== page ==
Norway is a significant player in the Arctic in terms of scientific research and science diplomacy. The Svalbard island, which hosts several research stations of other countries, is a classic example of science diplomacy. Norway's Arctic economy includes fishery, tourism, energy (renewable and non-renewable), mining, and transportation. Other priority areas are resource management, climate change and monitoring, strengthening the Arctic Council, protection of the marine environment, conservation of flora and fauna, academic collaborations, and socio-economic development. 

Areas of cooperation for India
"Are small states the gateway for non-Arctic states into the region?" is an important question to ponder over. The various economic necessities of Iceland, Denmark (Greenland) and Norway are attracting the non-Arctic countries, particularly the Asian powers. Iceland and Greenland especially are in need of infrastructure and investments that can boost their economic wellbeing. The melting Arctic is also an opportunity for these countries/territories to develop tourism, resources and other economically beneficial activities. 

China has been taking the lead in investment and infrastructure creation in this part of the world. Beijing has been investing in telecommunication lines, mining and infrastructure in Greenland; tourism and free trade and scientific engagement with Iceland. The latter hosts China's Polar Research Institute, set up to study the phenomenon of aurora borealis. China also ventured into expansion of the Nuuk Airport in Greenland. This became a thorn in Greenland-Denmark relations, as Copenhagen was sceptical of China's foray in strategic areas of the Arctic. 

India's engagement in the Arctic and with the regional countries is mostly scientific in nature. In recent times, India has been focusing on energy, in Russian Arctic. In the near future, India can think of establishing its second research station in one of the three countries. Greenland would be an ideal place to set up a station, given its location, climate and the weightage it possesses in climate change discourses. Glaciology, climate change and changes in the Greenlandic ice sheet can be best studied in the territory. Outer space cooperation can also be one of the areas to focus, as it would help in better data collection and to get a comprehensive picture of the planet. 

Currently, India academic collaborations with few Norwegian institutions. However, this needs a breath of fresh air, and cooperation must be expanded. India should also actively participate in the academic network called "UArctic" which is a platform for all Arctic academic institutions. At the domestic level, multidisciplinary studies on the Arctic should be encouraged and this could happen in collaboration with the institutes in the small countries of the Arctic.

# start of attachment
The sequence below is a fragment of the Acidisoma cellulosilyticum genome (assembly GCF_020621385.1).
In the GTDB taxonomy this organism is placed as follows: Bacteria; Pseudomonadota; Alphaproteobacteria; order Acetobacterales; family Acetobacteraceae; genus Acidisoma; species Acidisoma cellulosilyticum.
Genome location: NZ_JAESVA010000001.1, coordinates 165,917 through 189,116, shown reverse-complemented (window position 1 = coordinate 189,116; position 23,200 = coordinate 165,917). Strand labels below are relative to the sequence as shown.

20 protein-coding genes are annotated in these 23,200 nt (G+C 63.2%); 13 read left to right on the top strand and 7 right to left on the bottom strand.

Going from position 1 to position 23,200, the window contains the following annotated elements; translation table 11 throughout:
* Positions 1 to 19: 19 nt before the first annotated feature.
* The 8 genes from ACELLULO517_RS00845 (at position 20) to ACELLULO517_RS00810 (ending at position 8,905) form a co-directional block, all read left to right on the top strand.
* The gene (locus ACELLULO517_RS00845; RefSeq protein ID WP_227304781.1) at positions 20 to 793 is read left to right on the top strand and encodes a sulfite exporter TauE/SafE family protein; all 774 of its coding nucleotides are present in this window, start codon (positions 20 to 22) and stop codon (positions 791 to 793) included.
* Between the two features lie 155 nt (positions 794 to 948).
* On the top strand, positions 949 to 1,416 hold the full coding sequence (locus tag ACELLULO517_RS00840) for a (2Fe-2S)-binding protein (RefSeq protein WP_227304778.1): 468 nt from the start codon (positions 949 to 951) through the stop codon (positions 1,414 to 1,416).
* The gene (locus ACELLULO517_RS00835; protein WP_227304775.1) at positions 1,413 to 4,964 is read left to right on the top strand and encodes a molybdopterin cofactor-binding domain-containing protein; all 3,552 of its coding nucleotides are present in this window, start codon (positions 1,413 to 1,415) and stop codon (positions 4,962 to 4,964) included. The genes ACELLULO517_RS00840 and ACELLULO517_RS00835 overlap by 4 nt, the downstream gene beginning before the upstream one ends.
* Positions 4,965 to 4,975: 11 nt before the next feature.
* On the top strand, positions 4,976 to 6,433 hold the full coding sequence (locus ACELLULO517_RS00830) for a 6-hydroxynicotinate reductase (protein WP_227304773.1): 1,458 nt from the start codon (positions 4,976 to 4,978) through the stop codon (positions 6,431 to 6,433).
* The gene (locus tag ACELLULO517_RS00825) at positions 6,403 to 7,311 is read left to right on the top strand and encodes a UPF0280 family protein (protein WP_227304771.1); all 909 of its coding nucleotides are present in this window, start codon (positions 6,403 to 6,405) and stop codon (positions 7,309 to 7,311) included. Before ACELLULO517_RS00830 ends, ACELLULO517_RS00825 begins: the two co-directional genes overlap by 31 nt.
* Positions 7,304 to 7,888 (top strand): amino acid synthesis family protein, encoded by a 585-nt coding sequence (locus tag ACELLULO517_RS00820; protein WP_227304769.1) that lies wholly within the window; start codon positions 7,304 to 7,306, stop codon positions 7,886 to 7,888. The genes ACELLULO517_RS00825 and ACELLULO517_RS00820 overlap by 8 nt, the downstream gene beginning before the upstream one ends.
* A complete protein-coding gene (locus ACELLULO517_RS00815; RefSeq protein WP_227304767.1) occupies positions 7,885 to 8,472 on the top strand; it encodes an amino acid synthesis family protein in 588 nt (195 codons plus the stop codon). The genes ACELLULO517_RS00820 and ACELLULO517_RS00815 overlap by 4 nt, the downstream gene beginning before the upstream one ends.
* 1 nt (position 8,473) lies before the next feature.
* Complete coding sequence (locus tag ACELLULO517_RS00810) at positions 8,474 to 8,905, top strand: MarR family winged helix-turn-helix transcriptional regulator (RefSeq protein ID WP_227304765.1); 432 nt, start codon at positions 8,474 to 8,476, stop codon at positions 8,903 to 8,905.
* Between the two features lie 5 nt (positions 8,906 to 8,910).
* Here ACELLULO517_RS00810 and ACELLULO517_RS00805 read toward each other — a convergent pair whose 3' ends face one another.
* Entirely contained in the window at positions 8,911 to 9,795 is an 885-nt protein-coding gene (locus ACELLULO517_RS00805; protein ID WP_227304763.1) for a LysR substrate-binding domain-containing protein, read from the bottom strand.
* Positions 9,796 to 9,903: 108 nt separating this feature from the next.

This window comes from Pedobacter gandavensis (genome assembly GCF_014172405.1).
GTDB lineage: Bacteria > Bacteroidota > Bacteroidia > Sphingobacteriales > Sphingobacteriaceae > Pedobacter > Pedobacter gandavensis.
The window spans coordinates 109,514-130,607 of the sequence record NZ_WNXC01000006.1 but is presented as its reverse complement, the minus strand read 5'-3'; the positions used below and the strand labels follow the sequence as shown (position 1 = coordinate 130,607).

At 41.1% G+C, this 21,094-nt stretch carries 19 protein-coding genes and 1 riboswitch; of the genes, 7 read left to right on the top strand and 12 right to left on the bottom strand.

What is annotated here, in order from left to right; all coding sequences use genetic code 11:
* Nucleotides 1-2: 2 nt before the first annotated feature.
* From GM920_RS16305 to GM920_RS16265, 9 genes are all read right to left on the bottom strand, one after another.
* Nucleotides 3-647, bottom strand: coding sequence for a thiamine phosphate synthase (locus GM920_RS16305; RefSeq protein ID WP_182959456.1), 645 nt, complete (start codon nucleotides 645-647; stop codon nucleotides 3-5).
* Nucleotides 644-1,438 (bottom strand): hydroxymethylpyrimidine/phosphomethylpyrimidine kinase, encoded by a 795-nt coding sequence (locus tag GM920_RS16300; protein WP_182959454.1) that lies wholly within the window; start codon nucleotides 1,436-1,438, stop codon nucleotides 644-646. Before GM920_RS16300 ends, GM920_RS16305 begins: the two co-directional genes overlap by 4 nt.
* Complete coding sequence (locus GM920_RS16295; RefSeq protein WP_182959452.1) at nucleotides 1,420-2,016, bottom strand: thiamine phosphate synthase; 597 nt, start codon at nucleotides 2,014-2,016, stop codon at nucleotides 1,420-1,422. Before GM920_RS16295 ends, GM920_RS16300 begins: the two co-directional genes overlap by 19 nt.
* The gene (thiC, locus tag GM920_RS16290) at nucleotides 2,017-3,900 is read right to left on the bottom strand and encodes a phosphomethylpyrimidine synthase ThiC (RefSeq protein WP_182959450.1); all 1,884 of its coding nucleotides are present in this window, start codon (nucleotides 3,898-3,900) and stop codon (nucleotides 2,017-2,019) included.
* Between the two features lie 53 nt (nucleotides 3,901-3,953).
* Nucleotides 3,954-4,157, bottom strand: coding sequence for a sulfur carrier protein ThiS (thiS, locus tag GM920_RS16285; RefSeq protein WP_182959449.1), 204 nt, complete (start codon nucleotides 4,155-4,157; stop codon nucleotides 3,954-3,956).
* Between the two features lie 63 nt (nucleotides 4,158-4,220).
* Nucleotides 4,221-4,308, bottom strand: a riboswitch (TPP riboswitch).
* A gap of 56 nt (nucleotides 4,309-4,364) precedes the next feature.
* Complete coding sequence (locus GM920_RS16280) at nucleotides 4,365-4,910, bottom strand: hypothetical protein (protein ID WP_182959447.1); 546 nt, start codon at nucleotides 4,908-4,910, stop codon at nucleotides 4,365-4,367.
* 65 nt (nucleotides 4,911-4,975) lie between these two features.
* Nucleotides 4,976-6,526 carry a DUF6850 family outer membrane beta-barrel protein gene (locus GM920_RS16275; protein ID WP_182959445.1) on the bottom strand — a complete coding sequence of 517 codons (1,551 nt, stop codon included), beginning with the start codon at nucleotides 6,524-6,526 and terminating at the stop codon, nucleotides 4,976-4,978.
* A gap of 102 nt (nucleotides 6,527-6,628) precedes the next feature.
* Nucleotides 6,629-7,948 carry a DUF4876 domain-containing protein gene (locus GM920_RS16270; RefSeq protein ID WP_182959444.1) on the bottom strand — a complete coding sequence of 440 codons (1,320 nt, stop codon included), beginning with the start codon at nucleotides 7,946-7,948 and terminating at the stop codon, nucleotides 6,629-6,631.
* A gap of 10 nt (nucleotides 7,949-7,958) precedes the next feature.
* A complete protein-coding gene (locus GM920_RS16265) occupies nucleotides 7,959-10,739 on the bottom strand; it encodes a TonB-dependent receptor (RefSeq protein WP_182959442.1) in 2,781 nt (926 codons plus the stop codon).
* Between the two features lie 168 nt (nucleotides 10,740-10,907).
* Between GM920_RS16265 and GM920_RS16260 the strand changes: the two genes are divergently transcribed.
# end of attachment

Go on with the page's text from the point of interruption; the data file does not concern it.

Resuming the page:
Iceland, Norway and Denmark have an abundance of non-renewable energy, and this can be tapped, considering India's interest in this area. On the long term, India can also focus on infrastructural development in non-strategic domains in Greenland and Iceland. 

Small countries, therefore, provide a wide array of opportunities for India to foray into the Arctic. The basis for such cooperation is a mutual necessity- these countries/territories, especially Iceland and Greenland, require development and India needs a strong partnership to gain a substantial foothold in the Arctic. 

Rashmi Ramesh is a PhD Scholar at the Science Diplomacy Programme within the School of Conflict and Security Studies in NIAS. 

 

 

The NIAS Arctic Series

Rashmi Ramesh
The EU and the Arctic: The interest is not mutual. Why?
CWA #250, 28 March 2020

Rashmi Ramesh
Iceland, Denmark and Norway: Small is Big in the Arctic
CWA #249, 28 March 2020

Harini Madhusudan
The Non-Arctic powers: Assessing the interests of Japan and South Korea
CWA #248, 28 March 2020

Rashmi Ramesh
The Arctic Littorals: Iceland and Greenland
CWA #185, 3 November 2019

Harini Madhusudan
The Polar Silk Route: China's ambitious search in the Arctic
CWA #184, 3 November 2019

Parikshith Pradeep
The Scientific Imbalance: Is technology rightly being invested in the Arctic?
CWA #183, 3 November 2019

D. Suba Chandran
Why an Arctic foray is essential for India
CWA #177, 27 October 2019

Parikshith Pradeep
Russia's Polar Military Edge
CWA #176, 27 October 2019